by Mitchell Brown, Reporter
A Z D0wN is someone who loves music. Growing up he was introduced to a cornucopia of sound via his family.
“My grandparents, they liked listening to classic rock and blues,” he explained “My mom was more into sort of Top 40 stuff that was coming up in the late ’90s and early 2000s.
“Music is music in my opinion,” he proclaimed “I think there is merit and talent in pretty much any kind of music.”
His fashion sense leans towards the stylistically radical – with a denim vest on, decorated with pins and metal studs, along with his brightly dyed hair, he resembles a 1980s-era punk rocker, yet the sound he’s taken to in recent years is one with sensibilities that are equally futurist and retro, a style of music made by using a combination of technology.
It was his enlisting in the Air Force that brought him to Missouri, and he’s recently separated from the Air Force. He’s 23 and plays multiple instruments, including guitar, mandolin, piano and synthesizers.
Recently, he’s turned his creative energy and attention toward an underground genre known for more unorthodox instrumentation – he’s now doing chiptune. Chiptune is a genre in which electronic based music is made using modified Nintendo Game Boys, other musical devices and music production software.
A Z D0wN cites his love for video games and a random discovery online as his reasons for getting into chiptune.
“I grew up, off and on, playing older Nintendo games,” A Z D0wN said. “Just on a whim, one day, I found a video of a performer named Trey Frey, who is a fairly prolific chiptune artist, doing a set live on Twitch, with four Game Boys, and it just destroyed my mind.”
A Z D0wN’s onstage debut performance was earlier this month during Retro Ex, a convention centered around gaming, and included other pop culture facets, that took place Sep.7-9 at the University of Central Missouri.
It was via association with Sean Baker, also known as Awesome Force, a fellow chiptune enthusiast and producer who had a hand in organizing the lineup of chiptune performers at Retro Ex and the after parties, that A Z D0wn was able to perform.
The circumstances under which the two met pertained to A Z D0wN’s equipment purchasing habits. To procure the devices needed to make chiptune music, A Z D0wN shopped exclusively at Rock ‘N Sports Entertainment, a store in Warrensburg, Mo. that specializes in used music, DVDs, video games and video game equipment.
“Sean told the guy who works at Rock ‘N Sports that he wanted to meet me because I was the guy that was buying all the Game Boys,” A Z D0wN commented.
A Z D0wN is able to provide reflection on his DJ set at Retro Ex.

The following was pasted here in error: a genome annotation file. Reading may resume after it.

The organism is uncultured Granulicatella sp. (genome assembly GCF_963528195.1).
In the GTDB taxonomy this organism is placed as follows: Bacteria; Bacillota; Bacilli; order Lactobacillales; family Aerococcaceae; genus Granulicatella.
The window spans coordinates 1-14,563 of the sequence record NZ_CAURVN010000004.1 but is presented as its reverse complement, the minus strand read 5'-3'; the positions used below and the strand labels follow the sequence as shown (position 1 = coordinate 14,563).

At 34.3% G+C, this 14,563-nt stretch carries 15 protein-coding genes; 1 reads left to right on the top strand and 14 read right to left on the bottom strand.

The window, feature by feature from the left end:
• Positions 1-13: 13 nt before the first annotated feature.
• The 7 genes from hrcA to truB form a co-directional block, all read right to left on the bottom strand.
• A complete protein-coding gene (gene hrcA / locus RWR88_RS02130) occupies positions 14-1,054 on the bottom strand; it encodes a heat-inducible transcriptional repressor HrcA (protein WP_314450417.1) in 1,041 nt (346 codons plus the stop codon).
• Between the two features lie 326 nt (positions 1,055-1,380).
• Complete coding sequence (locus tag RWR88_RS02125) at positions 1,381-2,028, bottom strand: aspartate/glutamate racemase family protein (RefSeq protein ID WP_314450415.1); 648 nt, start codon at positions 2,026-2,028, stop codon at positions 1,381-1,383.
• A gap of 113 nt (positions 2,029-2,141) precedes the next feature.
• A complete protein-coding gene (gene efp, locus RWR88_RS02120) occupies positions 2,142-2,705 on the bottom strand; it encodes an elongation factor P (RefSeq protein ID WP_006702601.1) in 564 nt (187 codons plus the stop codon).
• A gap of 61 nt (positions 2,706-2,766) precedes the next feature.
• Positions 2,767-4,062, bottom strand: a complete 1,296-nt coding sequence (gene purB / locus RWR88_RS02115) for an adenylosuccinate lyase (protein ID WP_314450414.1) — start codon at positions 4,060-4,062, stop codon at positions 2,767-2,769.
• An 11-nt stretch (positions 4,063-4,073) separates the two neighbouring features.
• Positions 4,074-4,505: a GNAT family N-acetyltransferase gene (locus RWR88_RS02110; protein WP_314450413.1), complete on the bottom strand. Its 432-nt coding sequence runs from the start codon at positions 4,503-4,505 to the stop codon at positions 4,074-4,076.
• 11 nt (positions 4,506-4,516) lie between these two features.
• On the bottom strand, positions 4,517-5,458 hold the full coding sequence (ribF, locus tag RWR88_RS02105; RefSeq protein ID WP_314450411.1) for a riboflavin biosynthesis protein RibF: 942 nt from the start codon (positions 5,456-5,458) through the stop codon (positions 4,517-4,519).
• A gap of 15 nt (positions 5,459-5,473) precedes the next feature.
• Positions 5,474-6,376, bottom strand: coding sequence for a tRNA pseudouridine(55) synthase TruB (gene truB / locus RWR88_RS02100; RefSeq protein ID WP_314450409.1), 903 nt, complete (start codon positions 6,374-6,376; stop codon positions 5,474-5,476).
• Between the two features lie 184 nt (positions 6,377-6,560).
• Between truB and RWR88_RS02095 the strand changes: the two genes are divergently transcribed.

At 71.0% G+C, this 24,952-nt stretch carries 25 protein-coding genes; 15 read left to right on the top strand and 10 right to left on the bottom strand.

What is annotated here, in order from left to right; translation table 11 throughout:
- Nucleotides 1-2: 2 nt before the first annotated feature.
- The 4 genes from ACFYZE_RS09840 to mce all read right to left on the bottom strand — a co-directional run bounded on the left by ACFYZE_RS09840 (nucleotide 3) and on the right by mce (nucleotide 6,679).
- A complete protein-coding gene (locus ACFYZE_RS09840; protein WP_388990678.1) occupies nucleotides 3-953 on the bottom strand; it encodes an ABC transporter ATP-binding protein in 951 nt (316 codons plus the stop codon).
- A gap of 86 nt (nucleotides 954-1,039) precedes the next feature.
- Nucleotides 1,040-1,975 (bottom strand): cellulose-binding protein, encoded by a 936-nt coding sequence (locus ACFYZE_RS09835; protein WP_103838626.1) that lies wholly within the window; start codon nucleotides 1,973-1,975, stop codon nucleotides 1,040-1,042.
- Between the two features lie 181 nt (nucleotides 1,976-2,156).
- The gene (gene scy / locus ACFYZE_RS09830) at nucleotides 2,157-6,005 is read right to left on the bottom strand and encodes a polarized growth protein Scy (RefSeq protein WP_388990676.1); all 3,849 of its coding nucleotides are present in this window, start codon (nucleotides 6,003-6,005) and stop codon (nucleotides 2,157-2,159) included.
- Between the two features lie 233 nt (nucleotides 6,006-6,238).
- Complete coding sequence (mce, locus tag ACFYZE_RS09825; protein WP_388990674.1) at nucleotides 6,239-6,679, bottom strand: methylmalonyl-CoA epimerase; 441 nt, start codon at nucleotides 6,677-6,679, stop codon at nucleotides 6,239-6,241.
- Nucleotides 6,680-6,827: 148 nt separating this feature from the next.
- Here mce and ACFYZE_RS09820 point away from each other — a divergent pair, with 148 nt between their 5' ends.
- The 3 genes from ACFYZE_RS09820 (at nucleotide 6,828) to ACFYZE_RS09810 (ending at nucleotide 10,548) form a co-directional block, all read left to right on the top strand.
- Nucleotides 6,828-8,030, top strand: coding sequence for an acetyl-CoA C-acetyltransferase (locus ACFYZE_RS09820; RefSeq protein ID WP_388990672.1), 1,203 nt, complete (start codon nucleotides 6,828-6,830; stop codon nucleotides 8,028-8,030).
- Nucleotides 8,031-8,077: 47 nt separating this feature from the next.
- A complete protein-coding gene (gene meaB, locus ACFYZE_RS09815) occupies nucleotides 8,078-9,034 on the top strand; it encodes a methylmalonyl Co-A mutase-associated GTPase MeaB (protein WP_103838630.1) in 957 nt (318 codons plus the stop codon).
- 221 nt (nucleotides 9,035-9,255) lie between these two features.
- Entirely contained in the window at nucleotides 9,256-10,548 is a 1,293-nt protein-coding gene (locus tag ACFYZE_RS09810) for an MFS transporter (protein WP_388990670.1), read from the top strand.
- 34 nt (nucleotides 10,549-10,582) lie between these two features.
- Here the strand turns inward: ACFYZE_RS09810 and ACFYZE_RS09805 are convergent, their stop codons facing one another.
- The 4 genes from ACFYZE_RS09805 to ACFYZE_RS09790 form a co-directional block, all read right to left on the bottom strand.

“Everything I played that day was from a music label on You Tube called Game Chops, which is run by DJ CUTMAN. I got a hold of a bunch of music from that record label, and I sort of narrowed down what I wanted to play and make sure everything flowed together,” A Z D0wn explained.
When he presented his DJ set at Retro Ex, he did so with a look of concentration on his face, as he tapped his foot in time to the electronic rhythms he was in control of.
The reason for doing a DJ set mix instead of presenting his own compositions was that he has only a couple of finished chiptune pieces of his own completed. As he’s developed a love of chiptune music, A Z D0wN admits encountering difficulties when using the musical programming software in order to create the compositions.
He said all that is needed to make chiptune music is a Game Boy and access to a program called LSDJ.
“It’s just a music tracking software,” he explained. “It’s a lot like any other music composing software, but it’s a lot more complicated because not everything is laid out for you.”
“With FL or most other music production software you can sort of program, like you can draw notes onto a keyboard, and then the line goes across and plays those notes in time the way you drew them, but with LSDJ you have to individually, note by note, beat by beat, line by line, program every line of sound effects what you hear,” A Z D0wN said. “Honestly, I’m not that good at it yet, but I’m learning a lot.”
“After the convention, it kind of lit a fire under me, and I’ve been working on a lot of stuff lately” A Z D0wN remarked. “Along with that being my first actual performance, it was also my first time being at a chiptune show, just like meeting everyone that was there and hearing all of the incredible music that they made, it was inspiring.”
Currently, a thriving chiptune scene does not exist in West Central Missouri, but AZ D0wN is of the opinion that generating an interest in chiptune is possible in the area.
“I think the fact that Retro Ex is going to be happening every year is going to be a big contributor to that,” A Z D0wN said “The more to do with Retro Ex and Retrograde, the better it’s going to be.”